GP trainee placements delayed as COVID-19 surge hits junior doctor rotations in London

Planned rotations of junior doctors in London - including GP trainees - have been paused for four weeks following a surge in COVID-19 cases, Health Education England (HEE) has confirmed.

(Photo: Richard Baker/In Pictures/Getty Images)
(Photo: Richard Baker/In Pictures/Getty Images)

All 3,291 trainee rotations set to begin in February have been delayed until 3 March to support the ‘delivery of patient care’ and ‘maintain pastoral and wellbeing support of trainees’ in the capital, according to HEE London. London is among the worst-hit areas in England, with as many as one in 30 people estimated to have the virus.

HEE expects that the pause ‘will last no longer than four weeks’, but is reviewing the 'regularly’ with NHS England and Improvement and the BMA. It said that other regions would continue to make their own decisions based on their circumstances.

Delays to rotations next month represents the second major disruption to training in the last 10 months, after rotations were paused nationally last March during the first COVID-19 outbreak. HEE has recognised the ‘disappointment and anxiety’ the latest decision may cause.

Reduced educational capacity

A letter sent to trainees and educators by HEE explained that an influx of cases in London had created ‘significant challenges for provider organisations in the delivery of clinical care’ and reduced 'educational capacity' to ensure a safe transition for learners.

HEE also identified the potential effect of having people moving around between different settings as a factor which influenced its decision to put off rotations until early March.

The letter, signed by the three postgraduate deans for London, explained that the break would ‘allow time for the London system to become less pressured', and give providers some capacity to facilitate appropriate induction and new starter arrangements - and minimise disruption to current arrangements.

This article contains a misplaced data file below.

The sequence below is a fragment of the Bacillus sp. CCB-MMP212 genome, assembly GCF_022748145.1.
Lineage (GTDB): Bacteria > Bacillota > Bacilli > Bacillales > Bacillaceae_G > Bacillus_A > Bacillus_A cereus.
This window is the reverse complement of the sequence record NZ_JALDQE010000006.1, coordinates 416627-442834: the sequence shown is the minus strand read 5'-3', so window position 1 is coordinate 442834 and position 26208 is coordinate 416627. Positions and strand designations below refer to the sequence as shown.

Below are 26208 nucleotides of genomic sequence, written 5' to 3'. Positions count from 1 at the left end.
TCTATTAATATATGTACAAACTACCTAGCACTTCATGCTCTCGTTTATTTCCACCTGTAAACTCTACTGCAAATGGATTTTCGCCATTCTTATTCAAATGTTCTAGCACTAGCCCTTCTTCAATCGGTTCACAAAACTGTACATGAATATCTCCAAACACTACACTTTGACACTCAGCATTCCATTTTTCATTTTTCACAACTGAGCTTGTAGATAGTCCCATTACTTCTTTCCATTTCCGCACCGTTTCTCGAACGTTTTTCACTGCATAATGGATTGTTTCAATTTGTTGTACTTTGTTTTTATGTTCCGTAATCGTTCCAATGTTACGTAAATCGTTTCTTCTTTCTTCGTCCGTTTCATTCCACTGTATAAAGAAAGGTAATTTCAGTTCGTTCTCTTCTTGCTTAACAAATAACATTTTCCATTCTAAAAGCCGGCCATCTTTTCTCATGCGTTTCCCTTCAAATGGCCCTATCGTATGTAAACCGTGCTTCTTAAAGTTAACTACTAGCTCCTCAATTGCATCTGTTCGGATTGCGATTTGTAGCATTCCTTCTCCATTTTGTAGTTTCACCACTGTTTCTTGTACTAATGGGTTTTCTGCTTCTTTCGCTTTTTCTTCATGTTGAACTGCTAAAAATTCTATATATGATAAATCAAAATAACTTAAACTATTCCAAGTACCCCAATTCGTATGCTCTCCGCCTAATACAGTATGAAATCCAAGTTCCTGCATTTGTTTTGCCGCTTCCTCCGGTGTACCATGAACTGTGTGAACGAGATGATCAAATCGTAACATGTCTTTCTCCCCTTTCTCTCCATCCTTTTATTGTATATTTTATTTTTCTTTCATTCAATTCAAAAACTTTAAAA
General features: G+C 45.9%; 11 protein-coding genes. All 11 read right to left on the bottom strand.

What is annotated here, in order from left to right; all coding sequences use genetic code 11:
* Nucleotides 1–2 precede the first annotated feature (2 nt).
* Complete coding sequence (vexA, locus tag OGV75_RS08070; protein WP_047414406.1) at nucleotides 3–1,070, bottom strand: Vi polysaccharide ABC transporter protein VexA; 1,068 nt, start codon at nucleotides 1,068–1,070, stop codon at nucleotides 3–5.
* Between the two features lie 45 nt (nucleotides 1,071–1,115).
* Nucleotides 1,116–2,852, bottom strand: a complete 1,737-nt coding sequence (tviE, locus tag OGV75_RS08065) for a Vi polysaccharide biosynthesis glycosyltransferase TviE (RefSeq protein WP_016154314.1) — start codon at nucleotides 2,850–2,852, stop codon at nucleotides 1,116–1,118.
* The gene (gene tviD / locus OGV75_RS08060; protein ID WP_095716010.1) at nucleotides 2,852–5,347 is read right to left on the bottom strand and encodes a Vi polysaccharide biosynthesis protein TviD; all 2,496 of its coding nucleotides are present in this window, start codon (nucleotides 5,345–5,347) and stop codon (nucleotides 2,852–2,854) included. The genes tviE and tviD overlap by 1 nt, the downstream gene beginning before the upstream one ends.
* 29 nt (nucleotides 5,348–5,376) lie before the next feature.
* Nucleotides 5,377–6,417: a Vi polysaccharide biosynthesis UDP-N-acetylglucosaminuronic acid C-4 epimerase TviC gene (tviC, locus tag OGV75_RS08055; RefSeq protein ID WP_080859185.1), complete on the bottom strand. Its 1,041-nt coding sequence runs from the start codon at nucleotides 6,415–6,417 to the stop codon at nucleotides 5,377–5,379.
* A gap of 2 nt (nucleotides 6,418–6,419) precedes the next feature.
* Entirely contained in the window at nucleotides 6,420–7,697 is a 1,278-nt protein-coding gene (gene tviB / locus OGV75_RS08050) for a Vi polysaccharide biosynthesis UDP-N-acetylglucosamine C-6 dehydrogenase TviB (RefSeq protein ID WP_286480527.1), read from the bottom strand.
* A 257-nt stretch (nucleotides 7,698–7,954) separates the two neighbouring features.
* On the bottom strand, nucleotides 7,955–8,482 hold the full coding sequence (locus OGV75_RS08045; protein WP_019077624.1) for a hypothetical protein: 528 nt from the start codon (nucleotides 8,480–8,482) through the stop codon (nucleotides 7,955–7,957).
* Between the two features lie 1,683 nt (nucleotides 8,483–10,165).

HEE acknowledged that there would be some ‘exceptional reasons’ where a rotation in February 2021 would be necessary for some individuals, including where it would have ‘significant detriment to the mental or physical health’ of a trainee.

COVID surge

Regional postgraduate dean for HEE in London Dr Sanjiv Ahluwalia, said: ‘As a result of the current COVID surge and the unique challenges this has resulted in across London, HEE London has taken the decision to “pause” the rotation of all HEE trainees due to rotate in February 2021 for a period of four weeks to support both the delivery of patient care and to protect maintain pastoral and wellbeing support of trainees. This pause will involve all postgraduate medical and dental trainees.’

In the letter from HEE the capital's postgraduate deans acknowledged the difficulties this could present to trainees and educators, but asked for their continued co-operation. They said: ‘We recognise the disappointment and anxiety that this may cause in our trainees and educational facilities, we hope that the reasons behind the decision remain transparent and focused on the well-being of learners and your role in the delivery of patient care during this challenging time for provider organisations.’

A recent GMC report found that more than 80% of trainees said the pandemic had reduced access to training required to move on in their careers and around three quarters said training had been disrupted in recent months.

The regulator has insisted that trainees must be ‘able to catch up on missed competencies’ without overburdening them or trainers, warning that medical education must be ‘flexible and responsive’ to adapt.

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